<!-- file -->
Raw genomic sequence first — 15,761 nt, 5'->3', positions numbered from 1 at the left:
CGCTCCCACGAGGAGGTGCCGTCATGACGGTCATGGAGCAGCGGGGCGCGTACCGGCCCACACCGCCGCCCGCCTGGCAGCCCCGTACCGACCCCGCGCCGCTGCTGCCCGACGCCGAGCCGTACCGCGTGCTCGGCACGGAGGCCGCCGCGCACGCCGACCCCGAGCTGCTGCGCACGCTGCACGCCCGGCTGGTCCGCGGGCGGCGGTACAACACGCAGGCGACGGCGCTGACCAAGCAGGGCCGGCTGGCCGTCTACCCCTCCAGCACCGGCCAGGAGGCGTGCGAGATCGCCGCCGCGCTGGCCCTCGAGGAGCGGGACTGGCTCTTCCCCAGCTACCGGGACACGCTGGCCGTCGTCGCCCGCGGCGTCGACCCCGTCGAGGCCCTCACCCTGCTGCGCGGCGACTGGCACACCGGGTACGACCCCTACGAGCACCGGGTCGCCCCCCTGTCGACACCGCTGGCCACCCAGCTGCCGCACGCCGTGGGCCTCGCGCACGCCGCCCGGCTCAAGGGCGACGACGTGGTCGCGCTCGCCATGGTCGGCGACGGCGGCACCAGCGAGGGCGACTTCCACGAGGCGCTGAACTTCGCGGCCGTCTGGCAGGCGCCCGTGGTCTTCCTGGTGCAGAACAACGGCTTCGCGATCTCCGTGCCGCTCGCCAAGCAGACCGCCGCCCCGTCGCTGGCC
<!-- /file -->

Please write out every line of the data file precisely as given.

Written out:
Raw genomic sequence first — 15,761 nt, 5'->3', positions numbered from 1 at the left:
CGCTCCCACGAGGAGGTGCCGTCATGACGGTCATGGAGCAGCGGGGCGCGTACCGGCCCACACCGCCGCCCGCCTGGCAGCCCCGTACCGACCCCGCGCCGCTGCTGCCCGACGCCGAGCCGTACCGCGTGCTCGGCACGGAGGCCGCCGCGCACGCCGACCCCGAGCTGCTGCGCACGCTGCACGCCCGGCTGGTCCGCGGGCGGCGGTACAACACGCAGGCGACGGCGCTGACCAAGCAGGGCCGGCTGGCCGTCTACCCCTCCAGCACCGGCCAGGAGGCGTGCGAGATCGCCGCCGCGCTGGCCCTCGAGGAGCGGGACTGGCTCTTCCCCAGCTACCGGGACACGCTGGCCGTCGTCGCCCGCGGCGTCGACCCCGTCGAGGCCCTCACCCTGCTGCGCGGCGACTGGCACACCGGGTACGACCCCTACGAGCACCGGGTCGCCCCCCTGTCGACACCGCTGGCCACCCAGCTGCCGCACGCCGTGGGCCTCGCGCACGCCGCCCGGCTCAAGGGCGACGACGTGGTCGCGCTCGCCATGGTCGGCGACGGCGGCACCAGCGAGGGCGACTTCCACGAGGCGCTGAACTTCGCGGCCGTCTGGCAGGCGCCCGTGGTCTTCCTGGTGCAGAACAACGGCTTCGCGATCTCCGTGCCGCTCGCCAAGCAGACCGCCGCCCCGTCGCTGGCC